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Can you protect your legacy from estate claims by creditors?

On Behalf of | Jul 29, 2022 | Estate Planning |

The average American household has thousands of dollars in credit card debt. Many people also have student loan debts and other financial obligations, like debts for medical care. They spend a significant amount of their monthly income paying down those debts.

You probably expect to slowly pay those debts over the next few years and pass property, not financial obligations, on to your loved ones when you die. However, later in your life when you have less income and after your death, your property will be vulnerable to legal action initiated by your creditors.

An asset protection plan can protect you when you are older and financially vulnerable, and it can help ensure you have property to leave for the people you love.

How debt impacts your legacy

As your income drops when you get older, you may have a harder time continuing to meet all of your financial obligations. Once you fall behind on payments, your creditors may initiate collection efforts, possibly including litigation against you.

Your assets will be at risk in such proceedings. A creditor lawsuit can force the sale of some of your property or even place a lien against your home. People may be able to prevent losing such lawsuits by filing bankruptcy, but a better approach may be to shield your assets from creditor claims before they try to take you to court.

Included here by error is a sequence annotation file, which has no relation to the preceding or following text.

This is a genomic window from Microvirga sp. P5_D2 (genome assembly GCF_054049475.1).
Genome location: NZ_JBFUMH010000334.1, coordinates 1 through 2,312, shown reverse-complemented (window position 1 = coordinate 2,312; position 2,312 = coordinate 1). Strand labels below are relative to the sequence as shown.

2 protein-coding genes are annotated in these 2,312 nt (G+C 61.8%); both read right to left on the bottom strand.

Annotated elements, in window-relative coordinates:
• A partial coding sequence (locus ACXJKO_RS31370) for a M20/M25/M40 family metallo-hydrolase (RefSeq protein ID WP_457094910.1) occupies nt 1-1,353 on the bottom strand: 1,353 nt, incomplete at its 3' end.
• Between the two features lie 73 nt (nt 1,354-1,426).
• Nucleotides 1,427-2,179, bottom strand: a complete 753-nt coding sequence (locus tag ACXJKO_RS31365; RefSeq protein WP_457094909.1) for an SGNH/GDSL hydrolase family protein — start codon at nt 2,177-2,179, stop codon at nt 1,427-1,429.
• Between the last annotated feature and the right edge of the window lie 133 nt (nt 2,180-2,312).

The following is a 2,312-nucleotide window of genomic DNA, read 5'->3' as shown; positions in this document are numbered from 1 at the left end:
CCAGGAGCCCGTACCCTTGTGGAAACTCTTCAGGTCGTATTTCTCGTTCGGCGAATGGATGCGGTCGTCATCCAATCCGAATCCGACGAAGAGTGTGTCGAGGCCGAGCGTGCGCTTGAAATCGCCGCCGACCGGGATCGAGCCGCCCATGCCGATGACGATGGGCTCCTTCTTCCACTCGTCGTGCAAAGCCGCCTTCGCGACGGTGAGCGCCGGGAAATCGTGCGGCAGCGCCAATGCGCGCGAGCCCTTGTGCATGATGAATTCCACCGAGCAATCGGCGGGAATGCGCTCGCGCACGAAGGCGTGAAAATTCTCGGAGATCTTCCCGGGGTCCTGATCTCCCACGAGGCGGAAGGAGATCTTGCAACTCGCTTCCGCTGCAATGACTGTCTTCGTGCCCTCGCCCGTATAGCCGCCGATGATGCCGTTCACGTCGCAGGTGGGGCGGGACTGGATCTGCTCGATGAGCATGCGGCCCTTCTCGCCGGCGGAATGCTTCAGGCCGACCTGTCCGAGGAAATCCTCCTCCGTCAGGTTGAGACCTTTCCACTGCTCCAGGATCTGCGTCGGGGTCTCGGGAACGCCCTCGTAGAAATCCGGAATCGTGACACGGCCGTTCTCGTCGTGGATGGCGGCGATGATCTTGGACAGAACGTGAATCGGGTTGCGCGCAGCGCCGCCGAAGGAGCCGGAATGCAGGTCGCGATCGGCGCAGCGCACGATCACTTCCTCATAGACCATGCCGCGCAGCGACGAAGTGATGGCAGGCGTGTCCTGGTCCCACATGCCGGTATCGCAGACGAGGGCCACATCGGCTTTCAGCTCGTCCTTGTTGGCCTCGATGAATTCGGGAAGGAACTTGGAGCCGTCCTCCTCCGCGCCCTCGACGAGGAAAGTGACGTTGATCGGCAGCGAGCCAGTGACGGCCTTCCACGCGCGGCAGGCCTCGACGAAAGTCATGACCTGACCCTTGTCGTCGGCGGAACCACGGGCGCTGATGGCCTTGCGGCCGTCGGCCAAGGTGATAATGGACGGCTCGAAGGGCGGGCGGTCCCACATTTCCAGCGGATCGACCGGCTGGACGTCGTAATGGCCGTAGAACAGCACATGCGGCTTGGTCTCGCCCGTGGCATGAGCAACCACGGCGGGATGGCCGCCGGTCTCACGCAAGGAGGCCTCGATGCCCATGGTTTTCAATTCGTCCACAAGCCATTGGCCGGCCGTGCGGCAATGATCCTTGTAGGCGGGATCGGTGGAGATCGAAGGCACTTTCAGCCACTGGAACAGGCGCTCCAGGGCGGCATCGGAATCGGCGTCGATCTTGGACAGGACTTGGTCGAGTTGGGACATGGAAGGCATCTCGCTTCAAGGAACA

Asset protection planning, often involving the creation of a trust, before a creditor takes you to court can prevent them from laying claim to your home and other valuable belongings. The protection continues after you die. An asset protection plan doesn’t just prevent aggressive collection activity when you are older and have a lower income. It can also preserve your assets so that there is an inheritance for your children and other loved ones.

If you take the time now to protect your assets, you will be less vulnerable to creditor lawsuits while you are still alive and will have protection from claims against your estate or Medicaid state recovery efforts. You may be able to preserve bank accounts or real estate so that it passes to the people you love instead of going to pay off old debt when you die.

Learning more about how you can protect yourself and your desired legacy can help you create a meaningful estate plan.


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